The vision: a new, 500-acre natural retreat in the middle of Blaine, relatively untarnished by human interaction.

Residents strolling through the future Blaine Wetland Sanctuary will be able to observe the native flora and fauna of the region, including deer, rabbit, fox and rarities such as the lance-leaved violet and dewberry. Much of the land, now being restored to wetlands, will be protected from development under a conservation easement. Nature lovers will be asked to tread lightly, to stay on marked trails. No dogs, motorized vehicles or bicycles will be allowed.

This month, city staff will give residents their first peek at plans for more than seven miles of trail and an interpretive center.

The city will host an open house from 5 to 7:30 p.m. on March 26 in the atrium at City Hall, with a formal presentation to start at 6:45 p.m.

Blaine has acquired the land near the corner of Lexington and 109th avenues during the past two decades. It will now spend $2.5 million in mostly dedicated open space dollars during the next five years to turn it into a sanctuary. The city has decided to make it open to the public.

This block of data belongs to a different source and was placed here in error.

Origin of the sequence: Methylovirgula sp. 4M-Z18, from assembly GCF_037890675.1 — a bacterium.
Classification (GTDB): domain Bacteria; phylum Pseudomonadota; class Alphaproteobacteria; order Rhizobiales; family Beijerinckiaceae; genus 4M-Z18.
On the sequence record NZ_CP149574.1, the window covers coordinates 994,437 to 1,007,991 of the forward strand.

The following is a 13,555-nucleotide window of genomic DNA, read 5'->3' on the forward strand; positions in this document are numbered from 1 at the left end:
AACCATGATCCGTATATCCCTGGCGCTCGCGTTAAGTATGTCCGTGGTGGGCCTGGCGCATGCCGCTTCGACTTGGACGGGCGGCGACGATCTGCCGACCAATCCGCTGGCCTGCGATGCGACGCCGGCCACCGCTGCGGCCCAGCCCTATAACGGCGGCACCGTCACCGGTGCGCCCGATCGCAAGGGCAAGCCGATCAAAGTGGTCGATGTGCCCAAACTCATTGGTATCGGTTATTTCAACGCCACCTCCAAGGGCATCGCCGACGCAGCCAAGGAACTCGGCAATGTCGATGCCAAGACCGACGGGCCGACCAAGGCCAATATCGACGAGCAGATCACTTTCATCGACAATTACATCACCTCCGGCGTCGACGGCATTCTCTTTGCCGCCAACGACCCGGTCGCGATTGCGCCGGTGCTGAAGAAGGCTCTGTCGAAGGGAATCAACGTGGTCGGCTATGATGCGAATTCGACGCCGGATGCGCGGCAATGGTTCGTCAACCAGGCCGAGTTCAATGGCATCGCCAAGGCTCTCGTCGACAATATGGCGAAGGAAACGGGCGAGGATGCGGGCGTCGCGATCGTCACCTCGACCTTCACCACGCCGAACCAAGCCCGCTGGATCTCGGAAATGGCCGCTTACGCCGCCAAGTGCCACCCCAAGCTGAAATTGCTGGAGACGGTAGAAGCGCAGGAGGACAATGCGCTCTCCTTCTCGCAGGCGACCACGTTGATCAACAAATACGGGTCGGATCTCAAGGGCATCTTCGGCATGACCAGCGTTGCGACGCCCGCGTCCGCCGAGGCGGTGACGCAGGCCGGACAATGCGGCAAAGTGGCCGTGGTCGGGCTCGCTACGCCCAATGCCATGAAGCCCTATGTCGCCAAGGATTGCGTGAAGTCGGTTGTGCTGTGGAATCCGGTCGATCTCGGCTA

“It’s really peaceful,” said Jim Hafner, Blaine stormwater manager, who is overseeing the sanctuary development. “We want to be able to keep this open space area for wildlife, plants and educational purposes.”

In an effort to open some of the land to the public as soon as possible, the city will build a trail running from the trails of East Lake Park in the Lakes of Blaine development across to a to-be-constructed parking lot at Lexington Avenue, which will be the eventual site of the nature center.

Stantec, a consulting firm from Roseville, is overseeing design and construction of the project.

Kelly Person took a walk on an existing trail now skirting the future sanctuary.

“That would be fabulous,” she said of the plans. “It’s beautiful here.”